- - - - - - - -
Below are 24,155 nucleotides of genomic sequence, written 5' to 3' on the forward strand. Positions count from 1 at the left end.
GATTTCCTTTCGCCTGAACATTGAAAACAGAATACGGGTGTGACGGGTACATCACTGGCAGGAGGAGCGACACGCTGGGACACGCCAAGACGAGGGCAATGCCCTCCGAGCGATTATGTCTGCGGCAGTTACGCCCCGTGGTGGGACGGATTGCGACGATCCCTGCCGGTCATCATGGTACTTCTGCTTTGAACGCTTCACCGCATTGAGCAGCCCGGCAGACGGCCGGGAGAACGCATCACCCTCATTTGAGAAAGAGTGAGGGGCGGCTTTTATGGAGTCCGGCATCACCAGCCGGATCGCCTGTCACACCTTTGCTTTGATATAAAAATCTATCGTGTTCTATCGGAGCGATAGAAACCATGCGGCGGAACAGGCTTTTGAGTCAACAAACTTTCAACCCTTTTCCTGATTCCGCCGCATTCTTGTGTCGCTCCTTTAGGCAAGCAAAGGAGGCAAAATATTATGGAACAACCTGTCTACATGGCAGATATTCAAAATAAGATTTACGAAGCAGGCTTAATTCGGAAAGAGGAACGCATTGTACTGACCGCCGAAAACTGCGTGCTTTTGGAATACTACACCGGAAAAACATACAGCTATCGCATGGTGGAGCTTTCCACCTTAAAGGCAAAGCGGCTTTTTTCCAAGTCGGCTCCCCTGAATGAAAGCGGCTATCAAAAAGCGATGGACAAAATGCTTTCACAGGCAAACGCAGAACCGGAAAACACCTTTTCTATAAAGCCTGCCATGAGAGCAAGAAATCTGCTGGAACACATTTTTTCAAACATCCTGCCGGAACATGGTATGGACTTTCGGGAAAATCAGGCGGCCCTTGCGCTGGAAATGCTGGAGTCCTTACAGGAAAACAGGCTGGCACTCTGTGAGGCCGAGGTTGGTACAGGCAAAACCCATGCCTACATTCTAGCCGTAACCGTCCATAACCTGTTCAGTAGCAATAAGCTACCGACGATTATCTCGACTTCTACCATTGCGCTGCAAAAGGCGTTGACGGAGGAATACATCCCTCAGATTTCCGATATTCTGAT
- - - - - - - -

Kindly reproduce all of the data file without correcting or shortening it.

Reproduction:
Below are 24,155 nucleotides of genomic sequence, written 5' to 3' on the forward strand. Positions count from 1 at the left end.
GATTTCCTTTCGCCTGAACATTGAAAACAGAATACGGGTGTGACGGGTACATCACTGGCAGGAGGAGCGACACGCTGGGACACGCCAAGACGAGGGCAATGCCCTCCGAGCGATTATGTCTGCGGCAGTTACGCCCCGTGGTGGGACGGATTGCGACGATCCCTGCCGGTCATCATGGTACTTCTGCTTTGAACGCTTCACCGCATTGAGCAGCCCGGCAGACGGCCGGGAGAACGCATCACCCTCATTTGAGAAAGAGTGAGGGGCGGCTTTTATGGAGTCCGGCATCACCAGCCGGATCGCCTGTCACACCTTTGCTTTGATATAAAAATCTATCGTGTTCTATCGGAGCGATAGAAACCATGCGGCGGAACAGGCTTTTGAGTCAACAAACTTTCAACCCTTTTCCTGATTCCGCCGCATTCTTGTGTCGCTCCTTTAGGCAAGCAAAGGAGGCAAAATATTATGGAACAACCTGTCTACATGGCAGATATTCAAAATAAGATTTACGAAGCAGGCTTAATTCGGAAAGAGGAACGCATTGTACTGACCGCCGAAAACTGCGTGCTTTTGGAATACTACACCGGAAAAACATACAGCTATCGCATGGTGGAGCTTTCCACCTTAAAGGCAAAGCGGCTTTTTTCCAAGTCGGCTCCCCTGAATGAAAGCGGCTATCAAAAAGCGATGGACAAAATGCTTTCACAGGCAAACGCAGAACCGGAAAACACCTTTTCTATAAAGCCTGCCATGAGAGCAAGAAATCTGCTGGAACACATTTTTTCAAACATCCTGCCGGAACATGGTATGGACTTTCGGGAAAATCAGGCGGCCCTTGCGCTGGAAATGCTGGAGTCCTTACAGGAAAACAGGCTGGCACTCTGTGAGGCCGAGGTTGGTACAGGCAAAACCCATGCCTACATTCTAGCCGTAACCGTCCATAACCTGTTCAGTAGCAATAAGCTACCGACGATTATCTCGACTTCTACCATTGCGCTGCAAAAGGCGTTGACGGAGGAATACATCCCTCAGATTTCCGATATTCTGAT